Legislature(1999 - 2000)
04/10/2000 01:45 PM RES
* first hearing in first committee of referral
= bill was previously heard/scheduled
= bill was previously heard/scheduled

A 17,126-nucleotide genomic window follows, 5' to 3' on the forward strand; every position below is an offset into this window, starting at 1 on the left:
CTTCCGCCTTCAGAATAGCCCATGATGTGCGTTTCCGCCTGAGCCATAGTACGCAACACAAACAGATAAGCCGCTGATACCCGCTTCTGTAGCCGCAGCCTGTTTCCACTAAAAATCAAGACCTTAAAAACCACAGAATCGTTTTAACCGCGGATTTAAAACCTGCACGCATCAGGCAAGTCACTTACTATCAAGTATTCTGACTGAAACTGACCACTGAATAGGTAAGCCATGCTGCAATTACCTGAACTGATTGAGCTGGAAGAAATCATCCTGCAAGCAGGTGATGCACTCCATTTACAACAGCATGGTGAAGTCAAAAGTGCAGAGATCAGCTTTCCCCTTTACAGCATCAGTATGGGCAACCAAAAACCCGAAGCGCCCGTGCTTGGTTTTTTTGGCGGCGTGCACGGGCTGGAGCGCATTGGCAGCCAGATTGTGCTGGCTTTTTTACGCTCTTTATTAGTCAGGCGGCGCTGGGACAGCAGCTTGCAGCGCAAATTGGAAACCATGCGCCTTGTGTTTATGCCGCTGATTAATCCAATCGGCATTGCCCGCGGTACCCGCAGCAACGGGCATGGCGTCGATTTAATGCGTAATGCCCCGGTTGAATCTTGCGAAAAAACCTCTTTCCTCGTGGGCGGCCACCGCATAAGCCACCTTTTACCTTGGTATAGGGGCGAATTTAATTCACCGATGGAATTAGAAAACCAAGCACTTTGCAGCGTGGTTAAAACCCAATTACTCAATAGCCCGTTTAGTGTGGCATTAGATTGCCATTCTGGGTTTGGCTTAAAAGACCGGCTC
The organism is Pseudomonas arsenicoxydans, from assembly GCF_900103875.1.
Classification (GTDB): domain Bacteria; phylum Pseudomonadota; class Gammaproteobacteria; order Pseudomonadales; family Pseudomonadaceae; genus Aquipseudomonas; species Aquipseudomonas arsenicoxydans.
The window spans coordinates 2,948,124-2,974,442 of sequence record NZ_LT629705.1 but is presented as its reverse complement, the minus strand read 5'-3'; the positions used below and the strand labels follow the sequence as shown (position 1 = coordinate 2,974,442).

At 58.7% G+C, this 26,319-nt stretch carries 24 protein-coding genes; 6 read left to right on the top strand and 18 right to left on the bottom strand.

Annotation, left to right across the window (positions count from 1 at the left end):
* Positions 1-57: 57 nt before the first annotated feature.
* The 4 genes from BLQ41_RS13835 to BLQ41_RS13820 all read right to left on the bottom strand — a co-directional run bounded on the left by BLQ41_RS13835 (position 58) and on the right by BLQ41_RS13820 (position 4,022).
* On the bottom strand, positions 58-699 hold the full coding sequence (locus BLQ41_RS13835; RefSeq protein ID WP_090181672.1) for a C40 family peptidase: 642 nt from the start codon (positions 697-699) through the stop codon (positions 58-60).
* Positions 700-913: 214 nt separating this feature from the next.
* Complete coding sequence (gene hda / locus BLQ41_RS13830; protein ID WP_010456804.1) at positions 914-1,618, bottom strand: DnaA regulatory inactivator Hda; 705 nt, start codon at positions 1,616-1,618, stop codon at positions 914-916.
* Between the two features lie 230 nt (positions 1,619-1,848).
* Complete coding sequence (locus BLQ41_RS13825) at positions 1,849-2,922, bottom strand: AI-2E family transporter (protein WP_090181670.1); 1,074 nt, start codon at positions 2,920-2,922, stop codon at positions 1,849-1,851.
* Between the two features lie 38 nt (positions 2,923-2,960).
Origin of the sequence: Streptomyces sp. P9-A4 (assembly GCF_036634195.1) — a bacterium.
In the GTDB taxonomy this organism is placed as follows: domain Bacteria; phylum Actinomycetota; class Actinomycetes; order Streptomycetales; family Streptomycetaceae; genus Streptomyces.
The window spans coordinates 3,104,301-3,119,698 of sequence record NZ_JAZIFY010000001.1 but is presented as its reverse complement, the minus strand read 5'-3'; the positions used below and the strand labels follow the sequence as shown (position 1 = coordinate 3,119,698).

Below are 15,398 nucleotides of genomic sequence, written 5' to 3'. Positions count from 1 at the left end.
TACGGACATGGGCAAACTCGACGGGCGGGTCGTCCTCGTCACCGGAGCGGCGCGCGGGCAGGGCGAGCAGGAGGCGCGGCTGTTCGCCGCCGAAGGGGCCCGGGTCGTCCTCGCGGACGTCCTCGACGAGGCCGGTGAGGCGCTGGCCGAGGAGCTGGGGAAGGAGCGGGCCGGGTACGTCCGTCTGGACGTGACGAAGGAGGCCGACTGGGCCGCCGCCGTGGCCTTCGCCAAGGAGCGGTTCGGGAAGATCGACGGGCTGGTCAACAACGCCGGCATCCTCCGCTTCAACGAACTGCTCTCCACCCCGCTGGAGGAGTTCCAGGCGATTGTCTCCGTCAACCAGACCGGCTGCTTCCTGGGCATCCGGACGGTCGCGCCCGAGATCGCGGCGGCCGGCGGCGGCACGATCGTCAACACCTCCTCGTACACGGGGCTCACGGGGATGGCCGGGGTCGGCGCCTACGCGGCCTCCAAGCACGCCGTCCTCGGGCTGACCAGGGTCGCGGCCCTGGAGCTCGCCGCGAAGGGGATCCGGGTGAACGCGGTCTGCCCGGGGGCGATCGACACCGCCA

HB 311 - NO SOC SEC. # REQ'D ON HUNT/FISH LICENSE CO-CHAIR MASEK announced that the first order of business was HOUSE BILL NO. 311, "An Act eliminating a requirement that a social security number be provided by an applicant for a hunting or sport fishing license or tag." REPRESENTATIVE JOHN COGHILL, JR., Alaska State Legislature, sponsor of HB 311, stated that HB 311 is a bill asking for the elimination of AS 16.05.330(e), which requires that the social security number (SSN) be provided on hunting and fishing licenses. He indicated that it was brought to his attention by several constituents who found it very objectionable, when they went to get their hunting and fishing license, to have to supply their social security numbers. The SSN was never intended to be used as a means of identification, he said. It was meant to be used for tracking benefits for those who were paying into the social security system. The Personal Responsibility and Work Opportunity Reconciliation Act of 1996 was to help track down "dead-beat dads." A variety of other licenses require SSNs, which he also objects to, but this is where they wanted to start [the legislation]. He believes that HB 311 will deprive Alaska of the 77 million in federal funding that is given to the state by the Personal Responsibility and Work Opportunity Reconciliation Act. Number 0410 REPRESENTATIVE HARRIS requested clarification that the elimination of the social security [number requirement] would not affect any federal funds that the state receives. REPRESENTATIVE COGHILL responded: I asked that question as well, and the answer is maybe - I don't know. But because it is required on so many other licenses and we are complying with that, I'd say no. I don't have a definitive answer on that, but, in my view, what is the money worth if we have to give so much private and personal information out? I think the whole Act, itself, is wrong. This is just the beginning place to start the discussion. And certainly on licenses this is not a requirement in our fish and game area." Number 0506 CO-CHAIR MASEK referred to the fiscal note in the packet where it states, "The federal funding lost will be over $14 million a year for child support and $63 million a year for public assistance." REPRESENTATIVE BARNES recalled there being a federal law relating to SSNs that precludes people from having to use them. REPRESENTATIVE COGHILL indicated that he did not know the answer. He said, with regard to Representative Masek's comment on the fiscal note, that he is not sure it is a good legal [point] because the U.S. Code does not mention the licenses specifically but just says "recreational." He pointed out that although it could be construed as "recreational," he thinks that they have a good case to say that under particular circumstances they are not going to require it. He still believes that it is within their latitude to do that and that the fiscal note is questionable. Number 0730 REPRESENTATIVE VIC KOHRING, Alaska State Legislature, stated that he supports HB 311. Referring to Representative Barnes' question, and said when the Social Security Act was passed in 1913, there was concern that the number would be used for identification purposes; therefore - according to a reliable source - there was a major proviso in the federal legislation that said the SSN was not for identification purposes. REPRESENTATIVE KOHRING said he strongly objects to the requirement of a SSN as a condition for issuing a driver's license. He noted that several of his constituents have expressed concern with it, as well, because they believe that it is a violation of their constitutional right to privacy. He asked that the committee entertain an amendment that would take away the mandated requirement of a SSN being issued to obtain a driver's license. He further stated that when social security cards were issued, the cards clearly noted that they were not to be used for identification purposes. The issue has become so substantial that there is a court case pending in the Palmer District Court, he noted. REPRESENTATIVE BARNES indicated she had received a note from her staff saying that federal law used to prohibit use of SSNs for identification, but Congress has since changed the law to allow it. Number 1129 TOM CARPENTER, Owner, Whiskey Ridge Trading Company, testified via teleconference from Cordova. He indicated that he is also a commercial fisherman and a vendor of Alaska Department of Fish & Game (ADF&G) licenses and tags. The problem he sees with the SSN being required is as follows: Each year, half of the residents and nonresidents are frustrated and angry that they are required to divulge their SSNs to purchase a hunting or fishing license. It causes more stress and confusion for him, because if he does not make them put their SSNs down, then the vendor is held liable. Probably 10 percent of those people refuse to buy a license and are fishing or hunting without one. Also, the state is losing funding. MR. CARPENTER said the SSN is solely a tracking number for the U.S. government. He thinks the state should be outraged and stand up for itself for once, because the state has been insulted plenty. He wondered about the foreign visitors who have no number; they are still allowed to purchase a hunting and fishing license, but they are not required to put a SSN down. This proves that it is only the U.S. government that is using that number as a tracking source, he said, because they have no reason to track foreign visitors. Alaska should consider why other states are not requiring it, he concluded. Number 1388 MARK CHRYSON testified via teleconference from Wasilla, indicating he is a resident of District 28, Matanuska-Susitna (Mat-Su) Borough, and is the President of the Alaska Independence Party. He said he is in favor of HB 311, which repeals the law that is in violation of the 1974 Privacy Act. There is a federal law that states that if the information is required and it is misused, there is a $10,000 fine; therefore, he wondered whether that money will come out of the state's pocket if the court case in Palmer proves that the law is unconstitutional. MR. CHRYSON explained that people in the Mat-Su Borough have stopped purchasing hunting and fishing licenses or stopped renewing their driver's licenses, which means that the state is losing money. The Constitution of the State of Alaska has the right to privacy, he noted, which none of the other states have. Alaskans need to stand up for themselves, he said. He referred to Representative Kohring's comment about the 1913 Social Security Act, where it states that the SSN was never to be used for identification purposes. Mr. Chryson said the Privacy Act of 1974 has yet to be repealed. He noted that the SSN is a private number between the individual and the Social Security Administration for the "retirement account." However, currently it is being used, as Representative Coghill pointed out, as a national identification number. Many of the representatives have heard horror stories about identity fraud and corruption - people stealing other people's SSNs. He concluded by saying the people of District 28 want the bill repealed. Number 1688 ERIC WEATHERS testified via teleconference from Cordova. A commercial fisherman, he spoke in full support of HB 311 but asked that commercial fishing licenses and driver's licenses be added to it. He said that he will not become a burden on the government, because when people accept money from the government, they become a servant to it. The majority of the people in Alaska do not owe child support and will not collect welfare; there is only a small percentage. The federal government, by "blackmailing" the state to collect SSNs, asserts that "we" are all its subjects. He quoted Samuel Adams: If we love wealth better than liberty and tranquility of servitude better than the animated contest of freedom, go home from us in peace. We ask not your counsel or your arms. Crouch down and lick the hands of those that feed you. May your chains set lightly upon you. May posterity forget that you were a countryman. MR. WEATHERS stressed that he will not give his SSN to anyone, which makes him a criminal; therefore, passing HB 311 will be keeping those people who choose to support themselves out of jail. Number 1789 JAMES GARHART testified via teleconference from Wasilla. He stated that he is a resident of New York currently domiciled in Alaska. He noted that in the Constitution of the State of Alaska, under Article VIII, Section 3, Common Use, it says, "Wherever occurring in their natural state, fish, wildlife, and waters are reserved to the people for common use." He pointed out that nowhere in the constitution does it say, "... are reserved to the people who provide their social security number." He told members: I did some background work on this, and I found Section 7 of public law, 93-579. And basically what that says is anybody can ask you for your social security number, but if you don't give it to them that they cannot deny you any right, benefit or privilege. MR. GARHART indicated that he had gone fishing last year without a state-issued fishing license. He referred to the comment made earlier that foreigners do not have to provide a SSN and said it irks him that foreigners can come in and get access to a share of the fish that are supposedly constitutionally protected for the people. He urged members to move HB 311 out of the committee. Number 2013 DENNY KAY WEATHERS testified via teleconference from Cordova. She noted that a staff member had informed her that HB 311 would most likely die in committee. She indicated that she was outraged by that statement because it meant that the fate of the bill had already been decided before the voice of the people was even heard. She stated that HB 311 is a great piece of legislation and a good start in returning sovereignty to the state. She requested that the committee include in the bill noncommercial driver's licenses and commercial fishing permits and crew licenses. MS. WEATHERS said there is no federal law requiring that the state must obtain a SSN for rights, benefits or privileges. In 1935, the social security was enacted as a federal Act, not a state Act. In 1971, the Social Security Administration (SSA) issued a task force report on issues raised by non-program social security use; the report proposed that the SSA take a conservative position and do nothing to promote the use of a SSN as an identifier. In 1974, Ms. Weathers noted, Congress enacted the Privacy Act; 93-579 limits the governmental use of the SSN. The federal, state and local governments are prohibited from withholding a right, benefit or privilege from a person simply because the individual refuses to furnish his or her SSN, she said, except under certain circumstances. She concluded that the state is only required by federal law to give a SSN for those people receiving federal benefits. She stressed that she hopes that the legislators will stand up for Alaska and quit selling out. Number 2253 REPRESENTATIVE BARNES stated that she does not appreciate anyone saying that she has sold out. She noted that everyone signed up to testify was in support of HB 311. She asked Representative Masek if she would entertain a motion to move HB 311 from the committee. REPRESENTATIVE KAPSNER said that she is a little bit offended by some of the people testifying because the tenure implies that the committee members are not in favor of the bill. She also does not like to be told that she is a sellout. She said she came into the committee meeting with the intention of moving the bill out, but some of the testimony makes her uncomfortable. She added that she is in favor of moving the bill. Number 2339 BARBARA MIKLOS, Director, Child Support Enforcement Division (DCED), Department of Revenue, testified via teleconference from Anchorage. She noted that people have testified that it is not part of federal law; however, it is. It is required that people who are applying for fishing and hunting licenses provide their SSNs. It is not necessarily a federal requirement that the state has to adopt, but if the state does not adopt it, there is approximately $77 million in federal funding at stake. She agrees with many of the people testifying on the issues, she said, but the federal government was very clear that [the state] would lose all the child support funding, which is approximately $14 million, as well as the public assistance (IV-A) funding. She added that the requirements are in the Social Security Act. REPRESENTATIVE BARNES indicated that the question of losing $77 million is a question for the Finance Committee. She made a motion to move HB 311 from committee with individual recommendations and asked for unanimous consent. There being no objection, HB 311 moved from the House Resources Standing Committee.